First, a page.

Justia U.S. 3rd Circuit Court of Appeals Opinion Summaries

Articles Posted in Drugs & Biotech

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Generic drug manufacturers (plaintiffs) originally sued name-brand drug companies (defendants) that manufacture and sell “Doryx,” the delayed-release doxycycline hyclate, an oral antibiotic of the tetracycline class used to treat severe acne. Tetracyclines are a broad category of antibiotics, the most common being doxycycline monohydrate and minocycline, which vary in their use and efficacy. Plaintiffs claimed that defendants conspired to protect their position in the market through “product hopping,” by making four critical changes to Doryx, all of which required generics to go through a cumbersome regulatory approval process if they wanted to continue to benefit from state substitution laws. Several plaintiffs settled their cases and the district court rejected, on summary judgment, remaining claims of unlawful monopoly and attempted monopolization under section 2 of the Sherman Act; agreement in restraint of trade under section 1 of the Sherman Act; and tortious interference with prospective contractual relationships under Pennsylvania law. The Third Circuit affirmed, finding that defendants’ conduct was not anticompetitive, and that, even if it was, it was not established that defendants had the requisite market power in the relevant product market. Adoption of plaintiffs’ theory of “anticompetitive product redesign” could have adverse, unintended consequences, including slowing innovation. View "Mylan Pharma. Inc v. Warner Chilcott Pub. Ltd. Co." on Justia Law

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Cephalon’s patent, issued in 1997, claimed a specific distribution of modafinil, used to treat sleep disorders. Cephalon obtained Reissue Patent 516 in 2002. Cephaolon’s use of modafinil was patent-protected until April 2015. In 1998, the FDA approved Cephalon’s New Drug Application (NDA) for the brand-name drug Provigil and granted New Chemical Entity exclusivity until December 2005, as an orphan drug. Cephalon later obtained six months of pediatric exclusivity, 21 U.S.C. 355a(c). Without the patent, Cephalon’s exclusivity would have ended in June 2006. In December 2002, four generic drug each independently filed an Abbreviated NDA seeking to sell generic modafinil. All four were treated as the first filer. Each application certification “automatically counts as patent infringement,” 35 U.S.C. 271(e)(2)(A)), so Cephalon sued all four, then entered into “reverse-payment settlements” to keep each out of the market. A putative class of wholesalers who purchased Provigil directly from Cephalon filed suit, alleging a global conspiracy involving Cephalon and the generic manufacturers, 15 U.S.C. 1; four separate conspiracies; and monopolization, 15 U.S.C. 2. A motion for class certification was filed after eight years of litigation. One month later the court granted defendants summary judgment on the antitrust conspiracy claim. The court certified the class after three defendants settled for $512 million. The Third Circuit vacated the class certification order and remanded for further consideration of whether joinder of all class members is impracticable. Plaintiffs have not met their burden of showing that the numerosity requirement of Rule 23(a)(1) was satisfied. View "In Re: Modafinil AntiTrust Litig." on Justia Law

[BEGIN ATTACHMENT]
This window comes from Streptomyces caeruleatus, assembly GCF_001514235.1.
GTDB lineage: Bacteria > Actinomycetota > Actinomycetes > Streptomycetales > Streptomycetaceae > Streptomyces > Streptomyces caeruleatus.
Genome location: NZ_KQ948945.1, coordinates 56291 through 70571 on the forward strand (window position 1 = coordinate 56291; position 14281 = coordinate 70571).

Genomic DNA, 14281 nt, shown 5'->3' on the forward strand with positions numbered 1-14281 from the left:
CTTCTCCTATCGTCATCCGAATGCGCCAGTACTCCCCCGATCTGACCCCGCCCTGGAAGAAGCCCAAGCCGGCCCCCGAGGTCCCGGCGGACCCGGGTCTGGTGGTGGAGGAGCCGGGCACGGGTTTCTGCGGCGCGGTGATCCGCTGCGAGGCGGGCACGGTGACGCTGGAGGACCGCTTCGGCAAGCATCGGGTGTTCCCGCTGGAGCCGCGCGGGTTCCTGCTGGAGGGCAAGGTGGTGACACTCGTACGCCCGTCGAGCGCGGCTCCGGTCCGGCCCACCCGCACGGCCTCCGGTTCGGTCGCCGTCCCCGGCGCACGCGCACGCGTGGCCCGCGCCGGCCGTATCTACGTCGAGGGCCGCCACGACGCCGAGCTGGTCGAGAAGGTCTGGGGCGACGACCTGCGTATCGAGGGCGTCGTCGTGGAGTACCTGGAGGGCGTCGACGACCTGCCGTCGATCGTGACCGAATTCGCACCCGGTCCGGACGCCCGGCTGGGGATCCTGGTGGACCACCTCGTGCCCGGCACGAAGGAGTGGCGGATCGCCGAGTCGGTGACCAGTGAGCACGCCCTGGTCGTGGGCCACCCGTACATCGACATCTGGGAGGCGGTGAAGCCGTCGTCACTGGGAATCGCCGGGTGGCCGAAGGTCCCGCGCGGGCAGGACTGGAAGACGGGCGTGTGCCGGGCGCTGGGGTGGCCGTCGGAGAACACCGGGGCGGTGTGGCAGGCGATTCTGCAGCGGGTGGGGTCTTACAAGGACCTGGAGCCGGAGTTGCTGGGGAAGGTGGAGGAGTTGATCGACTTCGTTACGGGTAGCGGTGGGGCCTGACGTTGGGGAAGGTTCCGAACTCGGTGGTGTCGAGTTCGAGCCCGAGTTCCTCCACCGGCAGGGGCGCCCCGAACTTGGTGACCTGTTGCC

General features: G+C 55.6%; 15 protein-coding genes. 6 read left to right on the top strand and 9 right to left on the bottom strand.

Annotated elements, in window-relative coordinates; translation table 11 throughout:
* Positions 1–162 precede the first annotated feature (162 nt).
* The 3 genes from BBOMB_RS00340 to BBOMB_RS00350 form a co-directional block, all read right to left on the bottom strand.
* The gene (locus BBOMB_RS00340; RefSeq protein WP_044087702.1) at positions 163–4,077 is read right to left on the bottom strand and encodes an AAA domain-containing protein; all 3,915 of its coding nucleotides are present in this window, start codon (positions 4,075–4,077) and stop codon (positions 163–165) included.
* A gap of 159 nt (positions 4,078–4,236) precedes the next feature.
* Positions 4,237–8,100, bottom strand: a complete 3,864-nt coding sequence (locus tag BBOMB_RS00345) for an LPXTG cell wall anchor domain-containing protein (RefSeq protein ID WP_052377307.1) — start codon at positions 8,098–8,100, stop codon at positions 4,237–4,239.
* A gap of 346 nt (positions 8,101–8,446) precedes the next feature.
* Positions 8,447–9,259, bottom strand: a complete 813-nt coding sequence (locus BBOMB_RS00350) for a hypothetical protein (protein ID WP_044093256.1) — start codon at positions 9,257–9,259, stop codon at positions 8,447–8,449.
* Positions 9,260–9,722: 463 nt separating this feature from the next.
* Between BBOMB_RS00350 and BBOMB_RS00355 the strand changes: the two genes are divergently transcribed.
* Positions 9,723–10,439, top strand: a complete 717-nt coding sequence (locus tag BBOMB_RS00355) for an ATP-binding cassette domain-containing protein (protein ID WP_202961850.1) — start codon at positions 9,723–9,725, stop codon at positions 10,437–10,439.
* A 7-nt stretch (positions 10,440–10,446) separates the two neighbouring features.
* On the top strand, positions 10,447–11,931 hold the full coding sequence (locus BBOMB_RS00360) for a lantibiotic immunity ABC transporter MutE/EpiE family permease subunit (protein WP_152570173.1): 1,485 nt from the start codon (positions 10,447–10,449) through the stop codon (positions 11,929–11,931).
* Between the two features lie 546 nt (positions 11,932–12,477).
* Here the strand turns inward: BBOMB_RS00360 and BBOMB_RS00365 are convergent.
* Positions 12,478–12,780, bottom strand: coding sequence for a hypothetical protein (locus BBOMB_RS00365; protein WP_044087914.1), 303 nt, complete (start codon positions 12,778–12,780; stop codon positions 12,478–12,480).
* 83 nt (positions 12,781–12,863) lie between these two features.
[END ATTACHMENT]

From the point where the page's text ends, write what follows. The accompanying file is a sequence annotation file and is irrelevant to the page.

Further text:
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Hartig filed a putative class action, alleging antitrust violations involving medicated eyedrops manufactured by the Defendants. Hartig claimed that the Defendants’ wrongful suppression of generic competition resulted in supracompetitive pricing of those eyedrops. Although not a direct purchaser of the medications, Hartig claimed it had standing to sue because of an assignment of rights from Amerisource, a direct purchaser. The district court dismissed for lack of subject matter jurisdiction, finding that an anti-assignment clause in a distribution agreement between Allergan (the assignee of the named inventors) and Amerisource barred any assignment of antitrust claims from Amerisource to Hartig. The Third Circuit vacated; the district court erred in treating antitrust standing as an issue of subject-matter jurisdiction. The court distinguished between Article III standing and antitrust standing and stated that, when the correct procedures are followed, the court may consider the impact of the anti-assignment clause. View "Hartig Drug Co., Inc v. Senju Pharma. Co., Ltd" on Justia Law